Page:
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NOVEMBER 1st, 2022 hosted by Glenn Bottomly

 
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Optimizing the Healthcare Digital Experience

Posted by Glenn Bottomly on Nov 1, 2022 3:23:33 PM

When it comes to balancing between utilizing and protecting personal data, there is probably no area more fraught for marketing professionals than the healthcare industry. With changes to regulations protecting personal data, digital experiences can struggle to keep pace with in-person patient care.

Chris Dufresne, VP of Digital Products and Marketing Technology at Allina Health, is working to streamline the modern digital experience for everyone in the healthcare industry. He sees value in leveraging what retail and other industries have fine tuned already to make our digital healthcare more efficient and in-tune with patient needs.

Join us as Glenn and Chris discuss:

  • How to be good stewards of healthcare data and driving robust marketing agendas that are in compliance with new government regulations 
  • Personalizing the healthcare experience to protect data, but still use digital and marketing technology to benefit the patient experience
  • Apart from protecting personal data, understanding the need to be less… creepy when it comes to targeted marketing regarding health matters.

Keeping healthcare information safe

We all know privacy and security are important in the financial space. Chris suggests that it’s even more important in the healthcare space — as most of the information is deeply personal to the individuals involved. 

And while there’s many steps that can be taken to ensure that information is kept safe, it’s important to not forget that theft is always on the table. 

“We really want to make sure that we're managing opt-in consent because we know that whenever you're transmitting information, no matter how secure you try to make it or how much you encrypt it, there's risk.” — Chris Dufresne

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Chris shares that this is why some of your emails from your healthcare provider seem a little cryptic:

“We want to be careful that we're not sharing sensitive information within an email and that there's at least some form of authentication or verification of your identity before any detailed information is provided. So that security is really key; we work hard as a healthcare organization to protect the data.”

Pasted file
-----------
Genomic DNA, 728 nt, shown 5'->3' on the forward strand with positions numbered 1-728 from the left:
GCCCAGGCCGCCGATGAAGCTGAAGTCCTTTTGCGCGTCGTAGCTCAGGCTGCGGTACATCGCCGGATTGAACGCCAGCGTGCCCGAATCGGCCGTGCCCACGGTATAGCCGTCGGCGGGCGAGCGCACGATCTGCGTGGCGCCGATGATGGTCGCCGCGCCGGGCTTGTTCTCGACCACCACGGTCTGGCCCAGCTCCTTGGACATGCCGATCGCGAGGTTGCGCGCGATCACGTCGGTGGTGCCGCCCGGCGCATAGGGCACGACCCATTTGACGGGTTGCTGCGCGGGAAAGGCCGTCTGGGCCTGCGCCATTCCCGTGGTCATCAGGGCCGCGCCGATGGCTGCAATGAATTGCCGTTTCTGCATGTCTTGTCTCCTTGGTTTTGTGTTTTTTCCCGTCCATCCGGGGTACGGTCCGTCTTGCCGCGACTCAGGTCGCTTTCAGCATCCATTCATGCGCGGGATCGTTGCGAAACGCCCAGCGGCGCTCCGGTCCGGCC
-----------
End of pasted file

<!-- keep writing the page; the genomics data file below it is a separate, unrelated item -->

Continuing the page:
So, then, why take the risk at all if marketing operations sending tailored emails poses a risk to patients? For Chris, while there will always be some risk involved, it is nominal compared to the potential upside of providing patients with better healthcare experiences. 

There’s a way to be safe and provide better solutions for patients. And it starts with the right marketing strategy. 

Balancing marketing and professional healthcare communications

From a marketing perspective, you want to maximize the efficiency of your marketing operations. But balancing that with the patient expectation that the healthcare system is respecting their privacy to the highest degree can be a challenge. 

Everyone has differing degrees of comfortability with the types of targeted marketing they receive. With Amazon goods, most customers accept that the recommended products are being provided from sources like previous search history.  

But now imagine receiving a healthcare recommendation in your email about a highly sensitive and private health issue you’ve only discussed with your doctor. This would be highly concerning for the patient. 

That uncomfortability is exactly what Chris works to avoid. 

“We need to be good stewards of how we use data and help the consumer understand the benefit of us using that data to help improve their experience. ” — Chris Dufresne

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Chris sheds some light on the channels that patient data is collected:

  • Google Analytics data
  • Qualitative, quantitative research
  • User experience research
  • A/B testing

With all the data, Chris aims to keep the consumer at the center of the process; something that often is overlooked in preference of keeping the organization center in retail. For healthcare, this could mean keeping the physician center instead of the patient. 

He explains, “There's always a certain group within an organization that will say that the consumer needs to be at the center. But the reality sometimes is they're at the center. And in healthcare that can sometimes be the physicians. And it's all well intended. And that's how healthcare has been for many years. But the power that the consumer has, has grown and continues to grow.”

How to avoid creepiness with your marketing

Most people have experienced an eerie ad pop up on their social media, tailored to a product you searched for once in the past. And while it all can be explained with how the data is being used to provide those suggestions, it can still feel strange if you don’t fully understand the process. 

Glenn mentions the example of a pregnant woman who changed her shopping behavior — preferring unscented products to scented. Facebook then took that information and concluded that she must be pregnant, forwarding baby-related advertisements to her father, alerting him of the pregnancy before the mother decided to tell anyone. 

So, while Chris aims to improve the healthcare marketing experience for patients, he also recognizes the need to straddle the line between helpful and uncomfortable — an effort that, undoubtedly, will improve the healthcare patient experience. 

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